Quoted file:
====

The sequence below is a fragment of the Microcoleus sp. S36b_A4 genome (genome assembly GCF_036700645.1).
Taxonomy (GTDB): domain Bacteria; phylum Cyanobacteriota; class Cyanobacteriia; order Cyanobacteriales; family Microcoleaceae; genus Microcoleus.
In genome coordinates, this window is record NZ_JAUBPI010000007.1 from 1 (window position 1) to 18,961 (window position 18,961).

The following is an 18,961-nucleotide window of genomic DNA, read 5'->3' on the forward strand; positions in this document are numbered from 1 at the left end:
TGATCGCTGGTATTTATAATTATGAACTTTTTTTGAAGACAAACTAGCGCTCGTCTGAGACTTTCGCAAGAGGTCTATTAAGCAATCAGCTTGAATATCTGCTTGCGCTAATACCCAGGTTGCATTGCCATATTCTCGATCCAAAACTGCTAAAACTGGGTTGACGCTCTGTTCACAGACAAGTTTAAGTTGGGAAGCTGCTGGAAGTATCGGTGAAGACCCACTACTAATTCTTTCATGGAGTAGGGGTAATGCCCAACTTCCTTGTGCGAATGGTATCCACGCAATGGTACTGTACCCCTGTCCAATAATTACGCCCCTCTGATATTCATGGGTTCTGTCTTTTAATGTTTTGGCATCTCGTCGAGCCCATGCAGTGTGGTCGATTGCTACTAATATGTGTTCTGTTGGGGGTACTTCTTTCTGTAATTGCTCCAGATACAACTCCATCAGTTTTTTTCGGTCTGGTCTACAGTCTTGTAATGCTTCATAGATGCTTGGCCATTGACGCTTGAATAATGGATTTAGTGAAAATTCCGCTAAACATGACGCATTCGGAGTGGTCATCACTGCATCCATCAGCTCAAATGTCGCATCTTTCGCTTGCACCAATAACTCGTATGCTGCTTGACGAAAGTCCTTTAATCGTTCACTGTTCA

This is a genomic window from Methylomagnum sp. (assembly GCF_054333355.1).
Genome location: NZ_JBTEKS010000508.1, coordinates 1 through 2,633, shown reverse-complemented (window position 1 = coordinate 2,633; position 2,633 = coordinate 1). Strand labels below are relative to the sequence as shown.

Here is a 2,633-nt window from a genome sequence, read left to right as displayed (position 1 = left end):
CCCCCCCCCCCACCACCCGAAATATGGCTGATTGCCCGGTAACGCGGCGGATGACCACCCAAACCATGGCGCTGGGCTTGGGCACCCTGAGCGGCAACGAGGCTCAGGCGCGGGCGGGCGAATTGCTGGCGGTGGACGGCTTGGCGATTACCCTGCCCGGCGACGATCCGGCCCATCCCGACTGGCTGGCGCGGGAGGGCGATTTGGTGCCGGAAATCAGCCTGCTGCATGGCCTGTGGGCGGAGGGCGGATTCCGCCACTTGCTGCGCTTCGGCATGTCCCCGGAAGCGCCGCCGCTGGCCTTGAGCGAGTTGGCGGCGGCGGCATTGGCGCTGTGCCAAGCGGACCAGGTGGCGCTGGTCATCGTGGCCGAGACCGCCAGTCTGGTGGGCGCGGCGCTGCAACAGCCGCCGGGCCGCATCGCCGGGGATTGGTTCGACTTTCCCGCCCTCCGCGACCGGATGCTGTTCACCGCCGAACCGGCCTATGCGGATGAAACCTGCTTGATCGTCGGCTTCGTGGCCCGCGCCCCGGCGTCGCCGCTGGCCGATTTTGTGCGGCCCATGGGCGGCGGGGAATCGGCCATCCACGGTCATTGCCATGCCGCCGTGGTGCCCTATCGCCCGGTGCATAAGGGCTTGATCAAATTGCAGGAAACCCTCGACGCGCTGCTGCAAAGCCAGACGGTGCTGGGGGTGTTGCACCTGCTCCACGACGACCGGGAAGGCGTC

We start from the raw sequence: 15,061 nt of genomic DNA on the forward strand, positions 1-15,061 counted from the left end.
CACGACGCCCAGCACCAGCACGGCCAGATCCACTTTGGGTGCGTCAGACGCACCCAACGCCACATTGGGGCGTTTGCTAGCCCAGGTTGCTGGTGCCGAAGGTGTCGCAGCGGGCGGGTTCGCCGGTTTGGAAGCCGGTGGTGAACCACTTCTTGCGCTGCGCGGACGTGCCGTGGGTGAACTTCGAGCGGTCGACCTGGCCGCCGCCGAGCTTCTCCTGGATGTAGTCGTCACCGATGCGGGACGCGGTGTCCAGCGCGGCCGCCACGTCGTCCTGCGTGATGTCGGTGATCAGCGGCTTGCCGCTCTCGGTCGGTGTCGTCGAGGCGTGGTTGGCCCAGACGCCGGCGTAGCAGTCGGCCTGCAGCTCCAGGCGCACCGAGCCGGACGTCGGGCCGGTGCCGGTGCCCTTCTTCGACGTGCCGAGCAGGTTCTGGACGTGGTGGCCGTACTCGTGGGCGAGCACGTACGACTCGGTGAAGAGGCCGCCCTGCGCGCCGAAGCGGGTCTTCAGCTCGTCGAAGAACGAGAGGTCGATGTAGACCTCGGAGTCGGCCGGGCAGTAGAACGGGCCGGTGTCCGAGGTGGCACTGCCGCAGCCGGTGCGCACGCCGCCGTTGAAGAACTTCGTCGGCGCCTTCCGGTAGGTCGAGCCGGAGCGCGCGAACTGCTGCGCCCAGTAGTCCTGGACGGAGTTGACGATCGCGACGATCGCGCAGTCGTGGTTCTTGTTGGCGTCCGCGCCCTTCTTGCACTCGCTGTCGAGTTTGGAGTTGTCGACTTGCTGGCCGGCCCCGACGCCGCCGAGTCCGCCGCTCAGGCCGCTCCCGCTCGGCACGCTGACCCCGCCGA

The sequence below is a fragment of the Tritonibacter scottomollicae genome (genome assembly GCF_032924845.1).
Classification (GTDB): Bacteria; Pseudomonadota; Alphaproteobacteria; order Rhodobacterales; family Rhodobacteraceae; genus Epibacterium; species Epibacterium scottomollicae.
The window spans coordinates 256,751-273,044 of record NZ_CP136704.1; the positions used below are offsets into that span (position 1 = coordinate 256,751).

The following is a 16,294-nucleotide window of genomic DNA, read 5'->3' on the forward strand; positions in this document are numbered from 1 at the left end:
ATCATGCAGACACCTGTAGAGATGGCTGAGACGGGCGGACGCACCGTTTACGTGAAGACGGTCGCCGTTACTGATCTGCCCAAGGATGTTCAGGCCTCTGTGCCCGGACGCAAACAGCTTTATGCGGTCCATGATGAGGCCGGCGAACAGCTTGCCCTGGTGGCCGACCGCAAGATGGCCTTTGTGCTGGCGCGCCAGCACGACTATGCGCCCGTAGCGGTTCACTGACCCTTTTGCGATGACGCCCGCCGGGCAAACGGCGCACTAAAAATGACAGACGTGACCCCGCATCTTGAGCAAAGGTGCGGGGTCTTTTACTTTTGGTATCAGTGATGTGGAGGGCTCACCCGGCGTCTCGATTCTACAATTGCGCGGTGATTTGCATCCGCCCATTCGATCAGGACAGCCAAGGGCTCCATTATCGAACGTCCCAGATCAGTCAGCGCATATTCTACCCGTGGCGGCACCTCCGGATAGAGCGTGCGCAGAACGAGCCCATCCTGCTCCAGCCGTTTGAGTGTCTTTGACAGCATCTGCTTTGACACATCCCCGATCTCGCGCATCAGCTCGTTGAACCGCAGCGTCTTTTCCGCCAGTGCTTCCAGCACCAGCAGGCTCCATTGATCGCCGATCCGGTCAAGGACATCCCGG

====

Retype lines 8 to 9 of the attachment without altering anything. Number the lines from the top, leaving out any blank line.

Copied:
Here is a 2,633-nt window from a genome sequence, read left to right as displayed (position 1 = left end):
CCCCCCCCCCCACCACCCGAAATATGGCTGATTGCCCGGTAACGCGGCGGATGACCACCCAAACCATGGCGCTGGGCTTGGGCACCCTGAGCGGCAACGAGGCTCAGGCGCGGGCGGGCGAATTGCTGGCGGTGGACGGCTTGGCGATTACCCTGCCCGGCGACGATCCGGCCCATCCCGACTGGCTGGCGCGGGAGGGCGATTTGGTGCCGGAAATCAGCCTGCTGCATGGCCTGTGGGCGGAGGGCGGATTCCGCCACTTGCTGCGCTTCGGCATGTCCCCGGAAGCGCCGCCGCTGGCCTTGAGCGAGTTGGCGGCGGCGGCATTGGCGCTGTGCCAAGCGGACCAGGTGGCGCTGGTCATCGTGGCCGAGACCGCCAGTCTGGTGGGCGCGGCGCTGCAACAGCCGCCGGGCCGCATCGCCGGGGATTGGTTCGACTTTCCCGCCCTCCGCGACCGGATGCTGTTCACCGCCGAACCGGCCTATGCGGATGAAACCTGCTTGATCGTCGGCTTCGTGGCCCGCGCCCCGGCGTCGCCGCTGGCCGATTTTGTGCGGCCCATGGGCGGCGGGGAATCGGCCATCCACGGTCATTGCCATGCCGCCGTGGTGCCCTATCGCCCGGTGCATAAGGGCTTGATCAAATTGCAGGAAACCCTCGACGCGCTGCTGCAAAGCCAGACGGTGCTGGGGGTGTTGCACCTGCTCCACGACGACCGGGAAGGCGTC